The right to privacy may be overridden by legitimate public interest. This may be in the interests of national security, public safety, for the prevention of disorder or crime, for protection of morals, or the protection of the rights and freedoms of others


Broadcasting material that might seriously impair the physical, mental or moral development of children must not be broadcast. Children must also be protected by appropriate scheduling of content that is unsuitable for them.


Violence whether verbal or physical must be appropriately limited in programmes broadcast before the watershed (in the case of television) or when children are particularly likely to be listening and must also be justified by the context. Broadcasters should avoid any material which judged, should not be within the context that: Contains gratuitous violence in any form, i.e. violence which does not play an integral role in developing the plot, character or theme of the material as a whole; Sanctions, promotes or glamorises violence in general or violence against women.


Broadcasters should be fair to any persons or an organisation when allegations are made, such person or representative from an organisation should be given a fair opportunity to respond. Care should be exercised when editing programs to ensure that the original or intended message is not distorted.

The broadcasters should at all-time avoid discrimination against any section of the community. It is crucial to ensure that programmes do not broadcast material – including the views of interviewees or programme guests – which discriminate against people, for example on the grounds of race, age, nationality, religion, sex or occupations status. This standard is not intended to prevent the broadcast programmes on legitimate, humour or drama


Classification symbols should be used at the beginning of each program and after an advert has been run. Warnings should be considered when program content is likely to offend or disturb a significant number of the intended audience.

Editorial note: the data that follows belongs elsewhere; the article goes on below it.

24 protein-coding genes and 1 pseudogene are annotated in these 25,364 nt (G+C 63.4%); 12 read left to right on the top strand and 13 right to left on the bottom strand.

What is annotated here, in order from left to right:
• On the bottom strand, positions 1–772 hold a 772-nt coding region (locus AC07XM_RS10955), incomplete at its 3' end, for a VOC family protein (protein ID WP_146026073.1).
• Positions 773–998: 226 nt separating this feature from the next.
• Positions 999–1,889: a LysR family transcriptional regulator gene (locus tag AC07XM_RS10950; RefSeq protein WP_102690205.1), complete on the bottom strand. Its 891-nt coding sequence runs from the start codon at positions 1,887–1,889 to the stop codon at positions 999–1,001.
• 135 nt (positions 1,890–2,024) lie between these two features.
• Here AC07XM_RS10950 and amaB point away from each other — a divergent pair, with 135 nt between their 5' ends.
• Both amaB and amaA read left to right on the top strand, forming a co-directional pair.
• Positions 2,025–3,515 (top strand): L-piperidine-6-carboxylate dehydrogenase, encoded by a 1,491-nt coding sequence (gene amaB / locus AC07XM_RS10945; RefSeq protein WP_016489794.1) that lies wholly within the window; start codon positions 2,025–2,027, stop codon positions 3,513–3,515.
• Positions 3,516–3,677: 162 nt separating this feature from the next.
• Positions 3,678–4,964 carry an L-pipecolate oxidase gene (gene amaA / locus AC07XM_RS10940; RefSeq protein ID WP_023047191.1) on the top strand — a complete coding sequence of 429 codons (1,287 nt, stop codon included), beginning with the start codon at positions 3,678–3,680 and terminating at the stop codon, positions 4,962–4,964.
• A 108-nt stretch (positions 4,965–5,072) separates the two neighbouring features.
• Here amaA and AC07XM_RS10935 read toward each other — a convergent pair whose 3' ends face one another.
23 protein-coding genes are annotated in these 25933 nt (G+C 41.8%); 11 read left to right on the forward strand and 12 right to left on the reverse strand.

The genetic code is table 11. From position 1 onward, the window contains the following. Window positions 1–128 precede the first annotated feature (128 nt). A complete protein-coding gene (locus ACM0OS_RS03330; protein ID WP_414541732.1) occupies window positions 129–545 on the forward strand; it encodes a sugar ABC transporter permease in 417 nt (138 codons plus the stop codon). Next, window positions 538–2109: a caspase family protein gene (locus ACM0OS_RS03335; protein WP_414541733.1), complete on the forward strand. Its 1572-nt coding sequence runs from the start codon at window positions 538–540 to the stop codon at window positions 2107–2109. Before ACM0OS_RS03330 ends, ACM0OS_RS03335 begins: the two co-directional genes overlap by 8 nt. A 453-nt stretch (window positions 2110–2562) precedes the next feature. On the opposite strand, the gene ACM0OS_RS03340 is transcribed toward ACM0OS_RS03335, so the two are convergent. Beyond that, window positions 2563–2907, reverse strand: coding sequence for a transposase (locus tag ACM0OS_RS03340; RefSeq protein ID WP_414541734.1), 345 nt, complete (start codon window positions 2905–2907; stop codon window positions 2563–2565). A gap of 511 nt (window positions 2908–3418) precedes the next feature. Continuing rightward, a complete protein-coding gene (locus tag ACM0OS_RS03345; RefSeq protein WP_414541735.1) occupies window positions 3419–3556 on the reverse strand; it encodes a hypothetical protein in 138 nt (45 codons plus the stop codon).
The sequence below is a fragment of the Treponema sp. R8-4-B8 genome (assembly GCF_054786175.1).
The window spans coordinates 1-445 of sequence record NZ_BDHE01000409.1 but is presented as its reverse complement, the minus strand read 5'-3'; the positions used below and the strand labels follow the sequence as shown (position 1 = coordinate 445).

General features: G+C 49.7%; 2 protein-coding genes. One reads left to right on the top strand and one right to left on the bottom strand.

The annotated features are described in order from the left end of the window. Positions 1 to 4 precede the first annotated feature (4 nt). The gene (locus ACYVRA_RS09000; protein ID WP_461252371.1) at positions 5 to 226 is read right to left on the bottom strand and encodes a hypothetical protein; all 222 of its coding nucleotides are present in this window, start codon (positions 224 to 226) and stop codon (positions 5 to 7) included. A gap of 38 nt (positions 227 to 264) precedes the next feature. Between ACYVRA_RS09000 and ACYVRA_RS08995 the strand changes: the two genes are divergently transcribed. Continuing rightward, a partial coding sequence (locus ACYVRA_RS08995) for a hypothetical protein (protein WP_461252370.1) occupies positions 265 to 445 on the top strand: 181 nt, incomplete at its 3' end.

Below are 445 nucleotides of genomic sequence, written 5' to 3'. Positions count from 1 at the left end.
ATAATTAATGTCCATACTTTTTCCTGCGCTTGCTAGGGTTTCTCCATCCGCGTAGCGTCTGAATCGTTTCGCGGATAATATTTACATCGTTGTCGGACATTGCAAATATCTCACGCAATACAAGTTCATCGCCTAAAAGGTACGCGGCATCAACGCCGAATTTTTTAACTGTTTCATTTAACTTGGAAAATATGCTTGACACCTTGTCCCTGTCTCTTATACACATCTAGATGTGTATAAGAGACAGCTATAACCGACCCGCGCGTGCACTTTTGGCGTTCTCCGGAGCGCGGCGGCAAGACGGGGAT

G – General, PG- Parental Guidance, 16+- suitable to 16 18+ – suitable for 18, SVL- Sex, Violence, Language


Matters pertaining to religion are sensitive and capable of evoking strong passion and emotions. Broadcasters should exercise due caution when featuring the views, beliefs, practices, or activities of religious groups. Standards are therefore necessary to protect listeners and viewers from the failure of the broadcaster to exercise and display responsibility for the faith-based content they broadcast.

These standards are guided by the following principles;

  1. To ensure that broadcasters exercise the proper degree of responsibility with respect to the content of religious programmes and their unintended consequences.
  2. To ensure that religious programmes do not involve any exploitation of audience susceptibilities and circumstances.
  3. To ensure that religious programmes do not involve any abusive treatment of the religious views and beliefs of those belonging to different religious persuasions, i.e. they should aim to uphold the freedom of religious belief enshrined in the Uganda Constitution.

Standards for Religious Broadcast Programming


The Advertisement should be; Legal, Honest, Truthful and Decent,

Advertising should not be;

Misleading; Fraudulent; Harmful; Offensive; Exploitative Socially irresponsible; Against the basic principles of fair competition; Contain misrepresentations whether intended or otherwise; These broad principles shall apply regardless of the product/service/ message/idea being advertised and broadcasters should ensure that advertisements do not impinge on the editorial integrity of broadcasts. Advertising Standards

Uganda Communications Commission; UCC House; Plot 42-44 Spring Road, Bugolobi; P. O. Box 7376, Kampala; Phone: +256-41-4339000, +256-31-2339000; Toll-Free: 0800 222 777; Email:, Website: